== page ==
While the Wildcats have struggled to put offensive linemen into the NFL, in comparison the program has been a virtual factory of receivers, churning out seven into the pro game over the past 15 years, most notably the Buffalo Bills' Stevie Johnson and the Green Bay Packers' Randall Cobb. Like Johnson (who was drafted in the seventh round), King (pictured above) lacks the elite measureables to warrant early round consideration. He's a long-strider with good build-up speed and the size and willingness as a blocker to remain outside at split end. King showed improved route-running as a junior and, not surprisingly, developed into Kentucky's most reliable pass-catcher despite the fact that the Wildcats had a revolving door at quarterback last year (and could this year, as well). He eclipsed previous career highs in receptions (40), receiving yards (598) and touchdowns (seven), leading the team in all three categories. The focus that he demonstrated last year, however, wasn't there during the spring as King became a father and elected to pledge a fraternity. King has publicly admitted that he was distracted during the spring and has thus far proven a different player during summer practices. NFL scouts won't be pleased with King's decision to put a fraternity pledge over football but a strong 2012 campaign can erase memories quickly. With 86 receptions over his career -- over twice as many as the rest of the Kentucky receiving corps combined -- the Wildcats are counting on the preseason All-SEC pick (second team) to do so.
3. DB Martavius Neloms (6-1, 186)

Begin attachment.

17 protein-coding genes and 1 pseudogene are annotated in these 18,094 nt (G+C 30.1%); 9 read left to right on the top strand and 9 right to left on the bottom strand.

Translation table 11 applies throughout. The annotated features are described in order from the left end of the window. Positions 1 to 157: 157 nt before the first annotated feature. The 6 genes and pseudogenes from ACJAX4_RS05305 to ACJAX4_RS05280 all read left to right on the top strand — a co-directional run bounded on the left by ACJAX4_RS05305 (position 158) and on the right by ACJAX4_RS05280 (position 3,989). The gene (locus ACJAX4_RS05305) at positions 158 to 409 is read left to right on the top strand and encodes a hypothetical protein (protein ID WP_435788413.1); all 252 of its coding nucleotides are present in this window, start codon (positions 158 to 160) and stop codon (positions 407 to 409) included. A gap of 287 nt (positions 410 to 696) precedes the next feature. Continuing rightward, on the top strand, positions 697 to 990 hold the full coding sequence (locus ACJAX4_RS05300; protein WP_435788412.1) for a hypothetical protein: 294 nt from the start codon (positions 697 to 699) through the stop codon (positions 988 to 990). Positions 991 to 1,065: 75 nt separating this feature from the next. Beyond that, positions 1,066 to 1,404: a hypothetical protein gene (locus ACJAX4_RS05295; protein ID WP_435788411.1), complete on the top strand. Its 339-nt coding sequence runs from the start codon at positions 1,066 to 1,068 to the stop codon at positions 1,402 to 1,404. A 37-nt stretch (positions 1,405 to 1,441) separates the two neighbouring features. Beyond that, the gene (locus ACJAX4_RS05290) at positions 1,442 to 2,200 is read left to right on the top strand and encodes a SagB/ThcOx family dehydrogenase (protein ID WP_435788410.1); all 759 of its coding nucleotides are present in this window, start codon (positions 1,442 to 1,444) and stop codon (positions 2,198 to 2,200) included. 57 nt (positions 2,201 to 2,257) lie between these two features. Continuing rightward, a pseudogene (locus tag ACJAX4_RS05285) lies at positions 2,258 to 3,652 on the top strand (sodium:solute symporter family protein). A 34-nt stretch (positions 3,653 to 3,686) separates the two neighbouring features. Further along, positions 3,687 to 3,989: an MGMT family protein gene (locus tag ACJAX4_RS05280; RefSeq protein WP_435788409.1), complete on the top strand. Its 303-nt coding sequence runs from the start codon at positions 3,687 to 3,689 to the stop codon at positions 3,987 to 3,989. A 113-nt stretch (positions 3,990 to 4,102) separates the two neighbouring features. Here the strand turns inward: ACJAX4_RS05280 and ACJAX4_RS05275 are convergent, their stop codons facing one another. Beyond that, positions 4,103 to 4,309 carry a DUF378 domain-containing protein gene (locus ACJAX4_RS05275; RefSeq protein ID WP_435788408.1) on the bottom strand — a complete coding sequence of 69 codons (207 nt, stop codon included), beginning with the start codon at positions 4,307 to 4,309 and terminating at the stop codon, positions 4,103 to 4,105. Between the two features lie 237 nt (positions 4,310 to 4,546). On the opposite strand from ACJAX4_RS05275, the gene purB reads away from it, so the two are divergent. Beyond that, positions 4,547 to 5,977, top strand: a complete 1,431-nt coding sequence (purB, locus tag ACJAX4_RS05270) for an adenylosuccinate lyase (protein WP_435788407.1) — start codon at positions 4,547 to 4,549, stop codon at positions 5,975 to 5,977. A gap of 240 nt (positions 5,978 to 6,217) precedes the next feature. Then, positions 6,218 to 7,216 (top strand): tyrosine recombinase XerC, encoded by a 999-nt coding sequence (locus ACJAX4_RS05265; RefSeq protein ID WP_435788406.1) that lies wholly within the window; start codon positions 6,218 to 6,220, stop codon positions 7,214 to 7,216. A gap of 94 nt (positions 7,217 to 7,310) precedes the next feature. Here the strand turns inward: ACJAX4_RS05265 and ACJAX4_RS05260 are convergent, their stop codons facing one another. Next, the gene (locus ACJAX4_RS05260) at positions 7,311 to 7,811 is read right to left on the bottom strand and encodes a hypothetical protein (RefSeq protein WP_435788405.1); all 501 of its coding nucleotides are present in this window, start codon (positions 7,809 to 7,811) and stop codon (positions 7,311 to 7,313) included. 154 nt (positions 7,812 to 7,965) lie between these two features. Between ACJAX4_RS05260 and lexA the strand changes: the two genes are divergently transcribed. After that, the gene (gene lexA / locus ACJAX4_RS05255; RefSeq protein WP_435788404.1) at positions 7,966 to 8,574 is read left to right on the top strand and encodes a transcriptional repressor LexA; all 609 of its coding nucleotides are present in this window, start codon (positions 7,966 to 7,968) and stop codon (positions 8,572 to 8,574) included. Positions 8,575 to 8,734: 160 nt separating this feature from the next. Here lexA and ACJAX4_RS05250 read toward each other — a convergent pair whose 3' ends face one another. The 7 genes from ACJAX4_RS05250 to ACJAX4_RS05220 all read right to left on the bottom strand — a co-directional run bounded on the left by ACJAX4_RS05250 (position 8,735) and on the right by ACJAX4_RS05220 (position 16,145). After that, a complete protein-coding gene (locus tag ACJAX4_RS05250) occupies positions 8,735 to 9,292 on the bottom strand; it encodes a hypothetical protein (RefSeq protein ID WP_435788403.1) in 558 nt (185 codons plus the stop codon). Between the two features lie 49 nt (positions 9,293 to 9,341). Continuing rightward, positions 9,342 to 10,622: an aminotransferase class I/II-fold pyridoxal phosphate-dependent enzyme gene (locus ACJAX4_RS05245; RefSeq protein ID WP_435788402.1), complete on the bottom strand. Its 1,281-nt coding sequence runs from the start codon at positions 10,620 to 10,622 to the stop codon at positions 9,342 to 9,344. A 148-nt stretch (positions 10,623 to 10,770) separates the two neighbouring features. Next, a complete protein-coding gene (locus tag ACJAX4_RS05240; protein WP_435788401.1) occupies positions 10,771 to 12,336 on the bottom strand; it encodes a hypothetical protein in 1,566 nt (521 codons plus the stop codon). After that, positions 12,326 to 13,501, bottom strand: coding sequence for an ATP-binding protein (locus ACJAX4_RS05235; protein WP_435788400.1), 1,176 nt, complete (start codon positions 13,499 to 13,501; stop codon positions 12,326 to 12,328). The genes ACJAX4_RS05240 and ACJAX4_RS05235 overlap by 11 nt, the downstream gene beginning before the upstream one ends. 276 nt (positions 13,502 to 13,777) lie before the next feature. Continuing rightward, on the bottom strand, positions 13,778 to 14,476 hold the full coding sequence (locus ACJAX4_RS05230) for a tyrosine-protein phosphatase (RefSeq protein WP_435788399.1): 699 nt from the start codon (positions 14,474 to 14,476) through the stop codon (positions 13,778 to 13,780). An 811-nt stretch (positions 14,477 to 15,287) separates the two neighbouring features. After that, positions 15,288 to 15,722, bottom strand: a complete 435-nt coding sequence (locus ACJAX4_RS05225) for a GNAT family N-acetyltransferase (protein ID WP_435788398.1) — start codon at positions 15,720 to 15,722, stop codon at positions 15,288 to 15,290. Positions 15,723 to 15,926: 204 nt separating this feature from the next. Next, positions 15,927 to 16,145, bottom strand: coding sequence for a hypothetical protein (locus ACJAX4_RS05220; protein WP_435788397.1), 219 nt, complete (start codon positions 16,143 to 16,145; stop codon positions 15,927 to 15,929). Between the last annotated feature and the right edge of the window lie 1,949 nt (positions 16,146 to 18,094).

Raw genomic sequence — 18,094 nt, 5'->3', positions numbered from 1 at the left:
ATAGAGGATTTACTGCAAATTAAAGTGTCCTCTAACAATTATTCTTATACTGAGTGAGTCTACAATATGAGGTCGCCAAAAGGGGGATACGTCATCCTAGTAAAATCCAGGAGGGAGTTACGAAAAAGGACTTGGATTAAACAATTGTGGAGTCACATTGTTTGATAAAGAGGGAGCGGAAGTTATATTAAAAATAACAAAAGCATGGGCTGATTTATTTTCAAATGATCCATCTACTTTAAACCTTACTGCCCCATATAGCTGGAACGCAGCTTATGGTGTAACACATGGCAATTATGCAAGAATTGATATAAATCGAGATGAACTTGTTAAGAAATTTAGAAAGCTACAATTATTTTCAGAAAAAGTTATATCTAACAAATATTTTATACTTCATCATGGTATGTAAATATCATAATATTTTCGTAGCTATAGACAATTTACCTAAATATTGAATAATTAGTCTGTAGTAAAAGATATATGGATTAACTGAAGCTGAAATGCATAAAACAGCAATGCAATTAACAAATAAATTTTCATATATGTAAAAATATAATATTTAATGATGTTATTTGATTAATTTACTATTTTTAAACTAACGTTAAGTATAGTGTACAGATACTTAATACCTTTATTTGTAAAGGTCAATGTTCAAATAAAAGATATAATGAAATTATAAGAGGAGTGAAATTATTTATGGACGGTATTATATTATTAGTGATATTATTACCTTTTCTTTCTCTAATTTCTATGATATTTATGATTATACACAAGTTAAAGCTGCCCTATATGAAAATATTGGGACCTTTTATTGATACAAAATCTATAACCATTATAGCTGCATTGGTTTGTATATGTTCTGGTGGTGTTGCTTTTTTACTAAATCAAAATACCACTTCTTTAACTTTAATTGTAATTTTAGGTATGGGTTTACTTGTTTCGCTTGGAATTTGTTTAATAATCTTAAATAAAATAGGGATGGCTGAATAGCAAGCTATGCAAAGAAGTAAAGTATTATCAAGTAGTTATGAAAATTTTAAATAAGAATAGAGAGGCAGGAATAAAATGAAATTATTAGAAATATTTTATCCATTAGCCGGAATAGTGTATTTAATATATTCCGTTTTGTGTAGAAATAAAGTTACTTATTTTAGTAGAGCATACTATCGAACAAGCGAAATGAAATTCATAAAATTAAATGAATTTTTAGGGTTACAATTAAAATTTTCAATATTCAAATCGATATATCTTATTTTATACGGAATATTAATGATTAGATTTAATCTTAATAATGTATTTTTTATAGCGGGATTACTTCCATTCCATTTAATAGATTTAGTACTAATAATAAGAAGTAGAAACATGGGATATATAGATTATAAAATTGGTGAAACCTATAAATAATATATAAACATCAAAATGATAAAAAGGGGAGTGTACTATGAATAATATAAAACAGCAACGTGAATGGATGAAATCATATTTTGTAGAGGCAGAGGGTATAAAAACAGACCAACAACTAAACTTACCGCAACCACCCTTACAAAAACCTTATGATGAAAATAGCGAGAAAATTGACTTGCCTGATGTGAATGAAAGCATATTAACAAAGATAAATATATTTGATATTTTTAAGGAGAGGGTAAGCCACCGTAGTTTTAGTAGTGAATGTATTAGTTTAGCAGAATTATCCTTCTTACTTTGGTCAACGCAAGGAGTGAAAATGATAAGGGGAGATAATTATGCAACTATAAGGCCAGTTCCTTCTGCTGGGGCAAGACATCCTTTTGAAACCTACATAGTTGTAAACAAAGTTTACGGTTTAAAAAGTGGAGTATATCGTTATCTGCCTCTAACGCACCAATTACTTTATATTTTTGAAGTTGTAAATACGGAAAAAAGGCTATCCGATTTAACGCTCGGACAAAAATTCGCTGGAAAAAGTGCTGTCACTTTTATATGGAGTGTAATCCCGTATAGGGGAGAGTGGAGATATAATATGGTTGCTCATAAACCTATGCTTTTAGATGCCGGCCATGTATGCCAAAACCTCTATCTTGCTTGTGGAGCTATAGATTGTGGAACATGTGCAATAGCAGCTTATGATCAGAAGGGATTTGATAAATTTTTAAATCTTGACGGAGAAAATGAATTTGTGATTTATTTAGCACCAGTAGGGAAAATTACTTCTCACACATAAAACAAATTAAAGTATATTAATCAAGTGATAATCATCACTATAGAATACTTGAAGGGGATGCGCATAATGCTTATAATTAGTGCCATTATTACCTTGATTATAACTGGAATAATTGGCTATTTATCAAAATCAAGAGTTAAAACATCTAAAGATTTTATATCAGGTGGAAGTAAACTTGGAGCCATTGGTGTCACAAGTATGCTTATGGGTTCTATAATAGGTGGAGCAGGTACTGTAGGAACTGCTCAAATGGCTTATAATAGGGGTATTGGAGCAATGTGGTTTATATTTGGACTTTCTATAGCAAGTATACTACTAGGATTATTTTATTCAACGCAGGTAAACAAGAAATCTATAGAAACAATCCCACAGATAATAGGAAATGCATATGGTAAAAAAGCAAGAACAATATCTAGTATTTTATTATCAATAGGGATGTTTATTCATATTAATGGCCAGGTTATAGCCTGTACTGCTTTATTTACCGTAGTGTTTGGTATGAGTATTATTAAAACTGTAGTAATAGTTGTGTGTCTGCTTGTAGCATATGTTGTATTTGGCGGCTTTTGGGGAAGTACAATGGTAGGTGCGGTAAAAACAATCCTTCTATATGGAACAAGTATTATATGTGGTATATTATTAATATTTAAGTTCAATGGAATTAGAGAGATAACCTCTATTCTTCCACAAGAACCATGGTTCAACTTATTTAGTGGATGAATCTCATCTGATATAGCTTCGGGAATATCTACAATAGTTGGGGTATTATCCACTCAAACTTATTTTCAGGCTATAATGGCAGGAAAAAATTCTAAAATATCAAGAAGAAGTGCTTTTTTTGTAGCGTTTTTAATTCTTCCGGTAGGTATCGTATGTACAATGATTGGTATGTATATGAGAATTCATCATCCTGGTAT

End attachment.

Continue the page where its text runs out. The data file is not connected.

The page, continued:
A versatile defensive back who has seen starting action at both corner and safety for the Wildcats, Neloms has the combination of size, physicality and experience to intrigue scouts. Also, unlike his teammate La'Rod King, Neloms demonstrated this past spring the type of committment to earn points with coaches by agreeing to switch back to cornerback (his original position with the team) after emerging in 2011 as a standout safety. Neloms played in 10 games as a true freshman cornerback, even starting against South Carolina when injuries forced the Wildcats to shuffle their depth chart. He finished with 14 tackles on the season and a pass breakup. He emerged as a starter at cornerback a year later, registering 55 stops, along with five tackles for loss, two sacks, two passes broken up and forced a fumble. Viewed as the most physical and reliable open field tackler of Kentucky's cornerbacks a year ago, Neloms was asked to move to free safety to pair with the Wildcats' standout Winston Guy. Though he struggled, at times, adjusting to his role as the "quarterback of the defense," his physicality once again stood out. Despite missing the last two games with a high ankle sprain, Neloms finished tied for third on the team (behind Trevathan and Guy) in tackles with 71. He also notched five pass breakups and the first interception of his career. Neloms appears to have the straight-line speed and foot quickness to handle the move back to cornerback. He's generally been viewed as a more reliable run defender on the outside than he has been against the pass, typically providing solid (but not ideal) coverage but closing quickly to make the tackle once the catch is made. He'll be asked to play a great deal of press man this season and appears to have the length and toughness to remain in this capacity at the next level, though a return to safety is also possible.